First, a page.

Soledad O’Brien on career, new book

Veteran journalist Soledad O’Brien will be in town next week to discuss her new memoir and her storied career at the kickoff of the First Person Arts Festival.

O’Brien will be the guest of honor at “First Taste Dinner,” 6-9 p.m. Nov. 8 at Le Méridien Philadelphia, 1421 Arch St.

The newswoman may be best known in the LGBT community for her recent CNN documentary “Gary and Tony Have a Baby,” a profile of a gay couple’s journey to fatherhood that first aired this summer.

Among O’Brien’s many CNN specials are series like “Black in America” and “Latino in America” — not attempts at political correctness, but rather at poignant storytelling, she said.

“It’s not like we were checking off, ‘OK black,’ ‘OK Latino,’ ‘Now look at the time, we need a gay in America.’ It was more of, ‘Wow, this is a great story that’s compelling and interesting,’” she explained. “We need people that you want to actually sit and watch for two hours and care about them as you watch their lives unfold.”

O’Brien found such a story in Gary Spino and Tony Brown, LGBT activists who enlisted a surrogate to help them start their family. The pregnancy, preparations and courtroom efforts to ensure the baby was legally theirs took up two hours of screentime, but the reporter spent nearly a year closely following the growing family.

O’Brien, whose own background includes Latino, African-American and Irish roots, is not an LGBT community member, but said such a relationship to her subjects is not necessary.


“I think sometimes if you identify too closely with someone, that can get in the way,” she said. “Sure, I’m black, I’m Latina, I’m a mother, but that doesn’t mean I’m an expert on any of those roles, so what I try to do is just do good interviews and find out as much as I can about who these people are as human beings, not just about their communities. We actually started shifting the naming of the projects from just ‘gay’ or ‘Latino’ stories because they’re about individuals. It’s not the telling of the story of everyone in the gay community in America, but just narrowly of these two guys. Gary and Tony’s story is about Gary and Tony.”

O’Brien said public reaction to the piece was overwhelmingly positive and that, while she isn’t currently working on another LGBT-focused documentary, “Gary and Tony” won’t be the last of its kind.

Although O’Brien is a longtime LGBT ally, she said her work on the documentary drove home the similarities between opposite- and same-sex couples, especially when it comes to parenting.

“As a mother, it was interesting for me to see these two guys go through the same things my husband and I did. There was the cleaning of the apartment, the sniping at each other because someone wants to keep something and the other wants it to be ditched, the stress of a new baby entering the family, and the falling in love with that baby,” she said. “When they saw Nicholas for the first time, that moment was literally exactly like the moment my husband and I first saw our baby and how we started crying and just saying how lucky we are.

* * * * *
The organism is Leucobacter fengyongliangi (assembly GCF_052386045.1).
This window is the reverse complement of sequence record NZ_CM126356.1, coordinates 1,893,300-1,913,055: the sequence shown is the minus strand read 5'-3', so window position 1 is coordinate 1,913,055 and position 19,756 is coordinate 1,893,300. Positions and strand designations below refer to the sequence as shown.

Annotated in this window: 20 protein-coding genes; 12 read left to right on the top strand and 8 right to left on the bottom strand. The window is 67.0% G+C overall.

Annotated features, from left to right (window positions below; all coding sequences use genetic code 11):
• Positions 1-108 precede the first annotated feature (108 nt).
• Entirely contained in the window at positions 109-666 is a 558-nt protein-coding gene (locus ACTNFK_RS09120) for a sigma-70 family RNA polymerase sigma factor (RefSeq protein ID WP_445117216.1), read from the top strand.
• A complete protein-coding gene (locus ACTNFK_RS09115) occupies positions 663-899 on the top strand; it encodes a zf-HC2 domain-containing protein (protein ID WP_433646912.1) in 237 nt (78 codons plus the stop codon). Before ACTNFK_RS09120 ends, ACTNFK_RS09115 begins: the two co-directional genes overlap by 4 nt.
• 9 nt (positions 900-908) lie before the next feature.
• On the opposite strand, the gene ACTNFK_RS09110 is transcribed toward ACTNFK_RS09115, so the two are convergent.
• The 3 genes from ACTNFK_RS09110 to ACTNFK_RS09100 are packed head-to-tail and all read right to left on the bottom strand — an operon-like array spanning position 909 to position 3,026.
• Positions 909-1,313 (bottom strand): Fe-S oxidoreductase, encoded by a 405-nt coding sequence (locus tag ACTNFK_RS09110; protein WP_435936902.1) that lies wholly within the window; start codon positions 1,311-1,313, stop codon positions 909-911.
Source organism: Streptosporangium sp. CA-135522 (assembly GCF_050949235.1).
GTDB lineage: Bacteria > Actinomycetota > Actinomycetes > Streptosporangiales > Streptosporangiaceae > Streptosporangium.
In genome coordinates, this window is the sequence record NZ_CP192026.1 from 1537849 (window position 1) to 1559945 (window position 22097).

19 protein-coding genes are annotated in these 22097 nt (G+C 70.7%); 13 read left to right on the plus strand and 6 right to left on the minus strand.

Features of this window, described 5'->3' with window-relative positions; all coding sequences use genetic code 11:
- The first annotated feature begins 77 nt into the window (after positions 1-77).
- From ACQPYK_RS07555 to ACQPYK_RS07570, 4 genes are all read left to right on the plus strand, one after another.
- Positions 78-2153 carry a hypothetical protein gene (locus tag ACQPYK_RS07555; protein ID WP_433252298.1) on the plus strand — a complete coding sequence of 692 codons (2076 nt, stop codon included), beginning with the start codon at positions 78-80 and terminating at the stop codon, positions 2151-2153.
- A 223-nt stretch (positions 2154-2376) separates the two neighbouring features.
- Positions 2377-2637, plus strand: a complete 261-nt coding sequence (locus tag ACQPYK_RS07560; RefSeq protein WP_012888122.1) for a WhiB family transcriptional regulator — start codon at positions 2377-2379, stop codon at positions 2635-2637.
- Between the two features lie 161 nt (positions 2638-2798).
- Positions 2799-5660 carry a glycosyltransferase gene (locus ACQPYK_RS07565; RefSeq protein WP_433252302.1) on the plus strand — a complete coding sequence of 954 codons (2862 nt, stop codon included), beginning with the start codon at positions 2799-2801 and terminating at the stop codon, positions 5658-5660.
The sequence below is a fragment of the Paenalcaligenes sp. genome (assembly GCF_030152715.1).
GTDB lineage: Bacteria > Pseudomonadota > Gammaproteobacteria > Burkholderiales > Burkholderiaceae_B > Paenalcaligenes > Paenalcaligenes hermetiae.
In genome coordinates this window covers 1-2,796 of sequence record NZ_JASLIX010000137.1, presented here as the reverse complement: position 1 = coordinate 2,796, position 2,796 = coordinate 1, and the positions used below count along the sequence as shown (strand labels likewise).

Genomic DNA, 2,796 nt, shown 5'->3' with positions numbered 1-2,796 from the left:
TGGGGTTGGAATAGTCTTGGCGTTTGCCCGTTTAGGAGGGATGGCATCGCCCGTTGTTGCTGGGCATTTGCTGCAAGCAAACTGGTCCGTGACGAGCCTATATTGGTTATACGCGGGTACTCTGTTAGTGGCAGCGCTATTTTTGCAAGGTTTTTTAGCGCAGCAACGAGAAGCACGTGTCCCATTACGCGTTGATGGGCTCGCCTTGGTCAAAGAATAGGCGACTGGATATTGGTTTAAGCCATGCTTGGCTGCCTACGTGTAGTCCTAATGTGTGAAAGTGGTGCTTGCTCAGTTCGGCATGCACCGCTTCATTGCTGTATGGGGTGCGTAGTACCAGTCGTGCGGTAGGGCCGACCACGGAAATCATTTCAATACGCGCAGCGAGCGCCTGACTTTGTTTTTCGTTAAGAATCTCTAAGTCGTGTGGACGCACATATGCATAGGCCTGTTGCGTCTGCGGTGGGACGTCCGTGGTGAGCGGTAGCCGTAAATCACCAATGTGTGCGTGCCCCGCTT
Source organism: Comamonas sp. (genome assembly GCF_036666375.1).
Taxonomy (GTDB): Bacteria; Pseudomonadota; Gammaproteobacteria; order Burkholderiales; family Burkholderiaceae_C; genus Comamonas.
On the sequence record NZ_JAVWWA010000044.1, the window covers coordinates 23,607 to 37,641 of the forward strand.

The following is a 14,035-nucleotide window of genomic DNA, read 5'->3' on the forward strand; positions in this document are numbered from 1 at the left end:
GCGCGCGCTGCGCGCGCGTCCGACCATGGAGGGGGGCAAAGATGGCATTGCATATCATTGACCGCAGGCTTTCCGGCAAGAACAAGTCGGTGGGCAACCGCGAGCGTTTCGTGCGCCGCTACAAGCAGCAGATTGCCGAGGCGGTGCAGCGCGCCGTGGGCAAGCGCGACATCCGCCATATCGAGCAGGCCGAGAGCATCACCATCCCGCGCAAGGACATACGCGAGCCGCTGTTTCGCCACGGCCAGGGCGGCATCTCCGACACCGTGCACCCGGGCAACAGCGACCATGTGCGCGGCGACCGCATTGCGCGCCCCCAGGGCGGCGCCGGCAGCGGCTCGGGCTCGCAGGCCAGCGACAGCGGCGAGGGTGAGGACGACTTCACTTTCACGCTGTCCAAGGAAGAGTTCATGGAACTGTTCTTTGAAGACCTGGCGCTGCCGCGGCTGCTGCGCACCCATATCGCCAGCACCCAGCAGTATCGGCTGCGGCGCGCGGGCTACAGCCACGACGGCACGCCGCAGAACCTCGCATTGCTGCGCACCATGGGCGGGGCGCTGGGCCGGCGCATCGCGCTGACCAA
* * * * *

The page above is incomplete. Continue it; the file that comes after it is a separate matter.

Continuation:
“People think things are so different, but they’re really not. Humans are humans, and that’s something I’ve discovered from reporting across the globe,” O’Brien said. “People basically just want the same things: security, love, happiness and for their children to be in better positions than they were.”

O’Brien looks at some of the other innumerable lessons she’s acquired from her worldwide work in her new memoir, “The Next Big Story,” which will be released later this month. As a journalist, she explained, she’s required to remove herself from her reporting, so the book offered a way to review certain assignments from a personal perspective.

She compared trying to pick her most valued story to trying to pick her favorite child, but said high-profile world events like the Haitian earthquake, the tsunami in Indonesia and the aftermath of Hurricane Katrina rank near the top.

“Hurricane Katrina was both miserable and amazing. We were walking through the airport and none of us had showered or changed our clothes in two weeks. We were filthy and disgusting, and we were all wearing CNN baseball caps, and the people in the airport gave us a standing ovation as we walked by for the work that we’d been doing. That was one of the most amazing moments of my life,” said O’Brien.

“I just feel so lucky to be a journalist. I get to have this great view of the world. I get to hop on planes and interview people about their lives for a living. That’s just amazing.”

To order tickets to the First Taste Dinner ($135-$250), visit www.firststate2010.eventbrite.com or call (267) 402-2055.

Jen Colletta can be reached at [email protected].